In addition, the use of hepatocytes in drug discovery is currently limited because the cells are unstable, prone to premature death, and are difficult to culture in a 96-well format.

If those limitations can be overcome, said Khetani, hepatocytes can start being more widely used in drug discovery, and "you might be able to develop a lot of interesting drugs."

Fendrock told CBA News this week that the firm's human microlivers are stable for four to six weeks in vitro, compared to several days for conventionally cultured hepatocytes. Hepregen's rat microlivers are stable for 10 to 12 weeks in vitro.

The system is also "amenable" to transgenic mice, and Hepregen has worked with monkey hepatocytes to reduce the use of live monkeys.

"Now we are further developing our system to be amenable to dog and guinea pig hepatocytes, some of the newer species that are becoming relevant to ADME/tox," Khetani said.

The platform has a "modular design; you can use hepatocytes from multiple species, you can include supportive stromal cells from multiple species," he added. "The suite of technologies that we have is compatible across different types of hepatocytes."

Hepregen's microlivers, which do not require specialized equipment or trained personnel, can also be modified to represent diseased livers, which could make them relevant for drug-discovery applications.

The basis for Hepregen's microliver platform was described in the November 2007 issue of Nature Biotechnology, which Khetani discussed with CBA News at the time.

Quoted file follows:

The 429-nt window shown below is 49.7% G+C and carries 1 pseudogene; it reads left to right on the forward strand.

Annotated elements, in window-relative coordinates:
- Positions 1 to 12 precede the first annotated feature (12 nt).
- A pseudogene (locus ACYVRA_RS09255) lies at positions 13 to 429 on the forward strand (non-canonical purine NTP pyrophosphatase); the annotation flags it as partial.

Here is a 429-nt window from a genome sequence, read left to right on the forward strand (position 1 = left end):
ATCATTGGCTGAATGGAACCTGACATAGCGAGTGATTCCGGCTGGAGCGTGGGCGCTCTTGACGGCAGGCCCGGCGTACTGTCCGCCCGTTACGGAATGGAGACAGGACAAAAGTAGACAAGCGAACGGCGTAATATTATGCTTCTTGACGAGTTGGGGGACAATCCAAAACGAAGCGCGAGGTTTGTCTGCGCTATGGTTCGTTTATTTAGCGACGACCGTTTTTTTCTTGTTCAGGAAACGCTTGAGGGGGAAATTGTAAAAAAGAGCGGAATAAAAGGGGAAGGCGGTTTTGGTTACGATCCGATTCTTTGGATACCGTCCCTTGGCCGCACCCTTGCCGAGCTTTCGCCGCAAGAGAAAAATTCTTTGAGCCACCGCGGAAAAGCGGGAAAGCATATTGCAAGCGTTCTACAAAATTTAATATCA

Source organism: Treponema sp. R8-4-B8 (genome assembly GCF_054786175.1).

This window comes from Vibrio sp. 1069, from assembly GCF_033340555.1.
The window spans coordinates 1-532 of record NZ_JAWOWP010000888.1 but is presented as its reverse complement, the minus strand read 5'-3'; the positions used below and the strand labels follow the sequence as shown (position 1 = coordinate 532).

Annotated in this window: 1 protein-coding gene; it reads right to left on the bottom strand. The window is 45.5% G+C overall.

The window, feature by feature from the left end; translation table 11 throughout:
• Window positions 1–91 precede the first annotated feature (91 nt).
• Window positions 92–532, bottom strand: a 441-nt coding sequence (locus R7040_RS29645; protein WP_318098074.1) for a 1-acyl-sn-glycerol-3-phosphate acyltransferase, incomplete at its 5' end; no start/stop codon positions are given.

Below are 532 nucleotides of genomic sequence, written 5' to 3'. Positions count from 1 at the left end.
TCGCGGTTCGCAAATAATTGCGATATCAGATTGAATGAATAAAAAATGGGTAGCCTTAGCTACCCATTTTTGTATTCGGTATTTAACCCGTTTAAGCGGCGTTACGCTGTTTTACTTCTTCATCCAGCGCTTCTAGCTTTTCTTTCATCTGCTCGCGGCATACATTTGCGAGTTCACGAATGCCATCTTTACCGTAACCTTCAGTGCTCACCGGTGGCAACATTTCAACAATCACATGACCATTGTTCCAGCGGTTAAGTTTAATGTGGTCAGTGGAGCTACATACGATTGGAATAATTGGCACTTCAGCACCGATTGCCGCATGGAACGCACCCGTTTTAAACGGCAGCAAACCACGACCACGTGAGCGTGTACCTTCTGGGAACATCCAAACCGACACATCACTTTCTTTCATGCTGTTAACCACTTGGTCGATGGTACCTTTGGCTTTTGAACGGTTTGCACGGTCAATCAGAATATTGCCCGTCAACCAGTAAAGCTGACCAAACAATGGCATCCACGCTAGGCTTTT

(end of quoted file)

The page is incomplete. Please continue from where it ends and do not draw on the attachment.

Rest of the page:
Since that time, Fendrock and Khetani worked on obtaining funding for Hepregen. "Now we are trying to commercialize that particular platform — taking it out of MIT and into the marketplace," Khetani said.

Hepregen was incorporated in 2007 and closed its first round of VC funding in July 2008. The shop began operations two months later, and exclusively licensed a portfolio of 10 patents and patent applications from MIT.

Approximately four of the patents and applications relate to the 2D microliver platform that is the focus of the company's initial commercialization efforts, said Fendrock.

"Our plan is to drive this microliver platform toward commercialization," Fendrock said.

She added that the strategy is "to work closely" with potential customers "to validate and qualify this platform." In the case of Hepregen, its primary customers are pharmas, and potentially CROs.

Some partnerships would be funded collaborations, although the structure of the collaboration agreement will vary from partner to partner, Fendrock said. She said Hepregen is currently involved in partnerships, but declined to name the companies or disclose the terms of the alliance.

"We made the decision not to just package this platform up and sell it, but rather to explore the full capability of the platform," said Fendrock. "As such, we are interested in understanding the data that is generated, which will enable us to have a much stronger, more powerful marketing program as we talk to additional customers and additional partners."

Hepregen currently employs fewer than 10 people and is "building in the process-development and operations area," said Fendrock. The company also plans to build up its marketing and business development side, Fendrock said, without elaborating.

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"Our focus is on the customer, and really on figuring out how this platform can improve their success and [reduce costs] across the drug-development pipeline," said Fendrock.

"Beyond that, I think we have to ask, 'How do we leverage our microfabrication and tissue engineering capability, potentially beyond liver?' I do not have answers for you now, but obviously that is a critical strategic question for us to ask, probably beyond the next year or so."